After her glorious, transformative year abroad in New Zealand, she returned home. She worked at a golf course, saved her money and quickly began planning her next foreign adventure to Canada. By November of 2009, there she was, standing alone in the Calgary International Airport’s arrivals terminal. She arrived on a one-way ticket into Canada with nothing much more than the clothes on her back, a working holiday visa, and a terminal case of wanderlust. She was supposed to have one of her best friends join her, but her friend’s boyfriend got in the way. They laugh about it today.
In her hotel room that night, only then did she start thinking about where to next go in Canada. She made no decisions until the next morning. As the sun rose, for the first time, she saw the Rocky Mountains. For the next three weeks, Daniela visited Banff. She befriended Katarina, a Czech girl who let her stay in her apartment after the first couple of nights in a hostel. Soon she discovered with greater familiarity Canmore and much preferred its quieter lifestyle. Her first job (she had yet to learn to speak conversational English) was as a housekeeper in a Canmore hotel.
For the next eleven years, Daniela remained in Canmore. An enlightened result, more predictable perhaps as a natural byproduct to an adventure strictly devoted to relentless spontaneity. Though at the time of her arrival, she was thinking one-year tops living in Canada. But then that year ended, a new one began, and there she was still happily in Canada. Rinse repeat times twelve. In 2019, after a Sisyphean affair of bureaucratic paper shuffling, she became a full Canadian citizen.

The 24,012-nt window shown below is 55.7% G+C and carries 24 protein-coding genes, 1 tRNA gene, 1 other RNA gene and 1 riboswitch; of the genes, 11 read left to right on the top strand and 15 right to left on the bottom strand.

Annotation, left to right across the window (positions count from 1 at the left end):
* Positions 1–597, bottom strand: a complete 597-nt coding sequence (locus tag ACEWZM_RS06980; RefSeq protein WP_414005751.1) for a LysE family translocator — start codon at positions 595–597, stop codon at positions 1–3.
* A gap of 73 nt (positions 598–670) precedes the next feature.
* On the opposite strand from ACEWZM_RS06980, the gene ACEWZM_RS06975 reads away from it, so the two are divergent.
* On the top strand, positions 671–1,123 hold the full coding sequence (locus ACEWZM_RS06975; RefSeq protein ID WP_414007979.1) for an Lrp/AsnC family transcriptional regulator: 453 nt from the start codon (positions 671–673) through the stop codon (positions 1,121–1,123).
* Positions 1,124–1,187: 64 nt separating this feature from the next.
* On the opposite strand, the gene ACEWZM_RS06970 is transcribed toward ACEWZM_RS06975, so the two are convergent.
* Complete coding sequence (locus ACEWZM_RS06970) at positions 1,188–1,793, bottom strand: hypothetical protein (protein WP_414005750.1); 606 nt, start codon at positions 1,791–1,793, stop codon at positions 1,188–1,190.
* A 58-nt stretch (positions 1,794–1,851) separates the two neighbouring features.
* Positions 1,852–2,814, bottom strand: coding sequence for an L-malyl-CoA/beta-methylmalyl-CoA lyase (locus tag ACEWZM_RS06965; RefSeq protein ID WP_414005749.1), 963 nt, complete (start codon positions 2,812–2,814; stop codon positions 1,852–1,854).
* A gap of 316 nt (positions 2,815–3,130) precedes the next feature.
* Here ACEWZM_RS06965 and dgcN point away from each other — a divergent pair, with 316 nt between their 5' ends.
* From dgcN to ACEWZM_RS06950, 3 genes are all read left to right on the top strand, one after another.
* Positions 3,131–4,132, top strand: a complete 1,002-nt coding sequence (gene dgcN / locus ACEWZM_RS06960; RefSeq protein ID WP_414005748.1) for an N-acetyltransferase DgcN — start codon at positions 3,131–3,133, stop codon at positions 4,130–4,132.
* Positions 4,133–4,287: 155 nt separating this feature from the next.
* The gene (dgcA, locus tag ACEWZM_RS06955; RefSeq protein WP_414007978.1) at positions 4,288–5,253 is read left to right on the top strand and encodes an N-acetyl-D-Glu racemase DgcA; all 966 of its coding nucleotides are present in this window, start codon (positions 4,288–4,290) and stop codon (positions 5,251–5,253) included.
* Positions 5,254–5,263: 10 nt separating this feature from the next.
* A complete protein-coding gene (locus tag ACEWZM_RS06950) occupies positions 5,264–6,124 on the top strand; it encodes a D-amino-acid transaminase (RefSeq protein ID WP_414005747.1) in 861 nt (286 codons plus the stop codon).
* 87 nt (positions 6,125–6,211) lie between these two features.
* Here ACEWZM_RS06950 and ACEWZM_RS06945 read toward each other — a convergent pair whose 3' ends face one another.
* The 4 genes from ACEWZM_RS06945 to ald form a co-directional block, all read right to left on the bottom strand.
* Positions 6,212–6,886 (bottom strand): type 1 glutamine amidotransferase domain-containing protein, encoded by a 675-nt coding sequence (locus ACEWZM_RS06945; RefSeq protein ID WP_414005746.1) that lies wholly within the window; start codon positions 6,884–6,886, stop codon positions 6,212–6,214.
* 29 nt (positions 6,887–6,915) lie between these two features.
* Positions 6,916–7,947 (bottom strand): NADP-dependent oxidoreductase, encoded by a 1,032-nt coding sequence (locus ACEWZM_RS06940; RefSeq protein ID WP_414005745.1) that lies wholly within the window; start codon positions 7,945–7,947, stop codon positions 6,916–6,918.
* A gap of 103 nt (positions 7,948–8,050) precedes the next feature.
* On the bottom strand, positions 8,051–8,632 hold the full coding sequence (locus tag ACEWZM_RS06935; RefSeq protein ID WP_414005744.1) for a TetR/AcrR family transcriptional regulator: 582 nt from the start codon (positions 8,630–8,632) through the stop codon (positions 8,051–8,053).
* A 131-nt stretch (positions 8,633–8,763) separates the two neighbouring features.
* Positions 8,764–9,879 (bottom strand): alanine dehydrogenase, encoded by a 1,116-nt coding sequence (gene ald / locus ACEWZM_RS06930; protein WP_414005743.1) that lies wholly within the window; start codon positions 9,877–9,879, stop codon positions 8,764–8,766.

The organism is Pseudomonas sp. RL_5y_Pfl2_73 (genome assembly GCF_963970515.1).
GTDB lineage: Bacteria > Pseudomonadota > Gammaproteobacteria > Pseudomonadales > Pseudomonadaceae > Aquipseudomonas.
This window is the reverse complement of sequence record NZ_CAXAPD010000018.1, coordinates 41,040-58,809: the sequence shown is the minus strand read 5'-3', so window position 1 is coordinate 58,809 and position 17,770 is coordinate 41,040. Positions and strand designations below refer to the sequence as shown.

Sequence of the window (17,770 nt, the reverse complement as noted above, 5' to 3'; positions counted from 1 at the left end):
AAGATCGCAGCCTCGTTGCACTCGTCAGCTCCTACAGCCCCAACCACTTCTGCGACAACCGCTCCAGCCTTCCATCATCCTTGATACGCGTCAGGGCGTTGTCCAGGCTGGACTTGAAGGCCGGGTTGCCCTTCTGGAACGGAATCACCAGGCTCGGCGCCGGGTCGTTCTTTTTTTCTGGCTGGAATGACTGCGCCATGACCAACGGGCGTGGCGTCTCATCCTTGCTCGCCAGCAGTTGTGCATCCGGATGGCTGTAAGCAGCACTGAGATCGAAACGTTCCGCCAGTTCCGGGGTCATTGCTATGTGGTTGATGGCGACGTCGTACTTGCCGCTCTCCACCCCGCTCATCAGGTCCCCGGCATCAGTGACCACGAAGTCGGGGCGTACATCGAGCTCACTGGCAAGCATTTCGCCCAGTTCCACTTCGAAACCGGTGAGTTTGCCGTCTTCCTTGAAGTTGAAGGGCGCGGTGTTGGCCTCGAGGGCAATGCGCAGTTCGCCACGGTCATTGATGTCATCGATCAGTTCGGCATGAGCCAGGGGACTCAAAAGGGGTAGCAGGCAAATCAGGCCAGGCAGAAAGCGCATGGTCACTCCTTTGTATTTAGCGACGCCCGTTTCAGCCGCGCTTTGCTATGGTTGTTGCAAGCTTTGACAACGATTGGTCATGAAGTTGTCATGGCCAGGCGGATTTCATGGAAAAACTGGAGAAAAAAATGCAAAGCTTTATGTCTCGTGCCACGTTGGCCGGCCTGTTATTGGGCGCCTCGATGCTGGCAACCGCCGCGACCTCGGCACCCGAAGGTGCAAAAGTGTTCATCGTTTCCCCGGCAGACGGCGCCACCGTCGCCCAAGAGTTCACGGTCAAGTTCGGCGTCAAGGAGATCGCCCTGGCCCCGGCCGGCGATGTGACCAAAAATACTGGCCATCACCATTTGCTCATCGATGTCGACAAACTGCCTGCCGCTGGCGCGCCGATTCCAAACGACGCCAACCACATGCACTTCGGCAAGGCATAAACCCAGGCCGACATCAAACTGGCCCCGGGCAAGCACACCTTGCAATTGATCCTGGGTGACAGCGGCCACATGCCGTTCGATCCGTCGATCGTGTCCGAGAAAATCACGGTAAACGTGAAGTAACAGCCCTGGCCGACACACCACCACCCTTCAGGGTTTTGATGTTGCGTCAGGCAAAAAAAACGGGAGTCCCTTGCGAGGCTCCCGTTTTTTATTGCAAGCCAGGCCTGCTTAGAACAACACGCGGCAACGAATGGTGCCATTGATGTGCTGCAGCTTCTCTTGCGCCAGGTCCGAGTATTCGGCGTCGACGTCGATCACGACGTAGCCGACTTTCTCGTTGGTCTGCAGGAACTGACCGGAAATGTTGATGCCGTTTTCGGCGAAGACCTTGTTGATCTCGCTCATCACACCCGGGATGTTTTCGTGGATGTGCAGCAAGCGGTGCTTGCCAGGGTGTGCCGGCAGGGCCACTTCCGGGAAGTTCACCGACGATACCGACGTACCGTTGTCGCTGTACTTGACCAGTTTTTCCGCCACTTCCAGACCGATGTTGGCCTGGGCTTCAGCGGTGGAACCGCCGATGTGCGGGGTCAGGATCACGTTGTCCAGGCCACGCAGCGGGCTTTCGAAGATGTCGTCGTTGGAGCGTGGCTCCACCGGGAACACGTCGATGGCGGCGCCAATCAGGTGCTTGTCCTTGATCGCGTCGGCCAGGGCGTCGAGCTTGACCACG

In Canmore, she enjoyed snowboarding, hiking, seeing, doing, exploring. Eventually, she learned to cross-country ski. In no time, she became proficient at it to the point of being awarded a Level 2 instructing certification from the Canadian Association of Nordic Ski Instructors. Her teacher was John Gallagher at Nipika Mountain Resort. At Canmore’s world-class nordic centre, Daniela began instructing. She met her partner Jesse, himself a certified ski, snowboard and telemark instructor.
When the pandemic hit, the nordic centre closed. For many, employment went away while Canmore’s sky-high cost of living remained the same. “We’d been thinking of moving to B.C. for a while, and we decided it was the perfect time to go,” she said. For the past few springs, she and Jesse would come to explore the valley’s many mountain-biking trials. They arrived in the Columbia Valley in June after finding a place to rent, thanks to Green Door Property Management. “There was definitely a feeling of relief when we got here,” she said of making the permanent move.
One of the first things Daniela did to mark her arrival to the Columbia Valley was design the banner art for the Shuswap Indian Band and District of Invermere’s landmark Friendship Agreement. A very chic Bohème design. “As an immigrant, I did not know much about Canada’s indigenous history,” she said.
Daniela recalls how shockingly little Canada’s First Peoples were covered in her citizenship test and application. “There was maybe one page in an entire book. When I was creating the [banner] art, I started googling things about indigenous people. I took the free Indigenous Canada course through the University of Alberta, which was suggested to me by our friend Ryan Watmough. I knew there was a historical issue in this topic, but I never knew the details. The course was definitely eye-opening. Now I know why things are how they are.”
James Rose, Local Journalism Initiative Reporter, The Columbia Valley Pioneer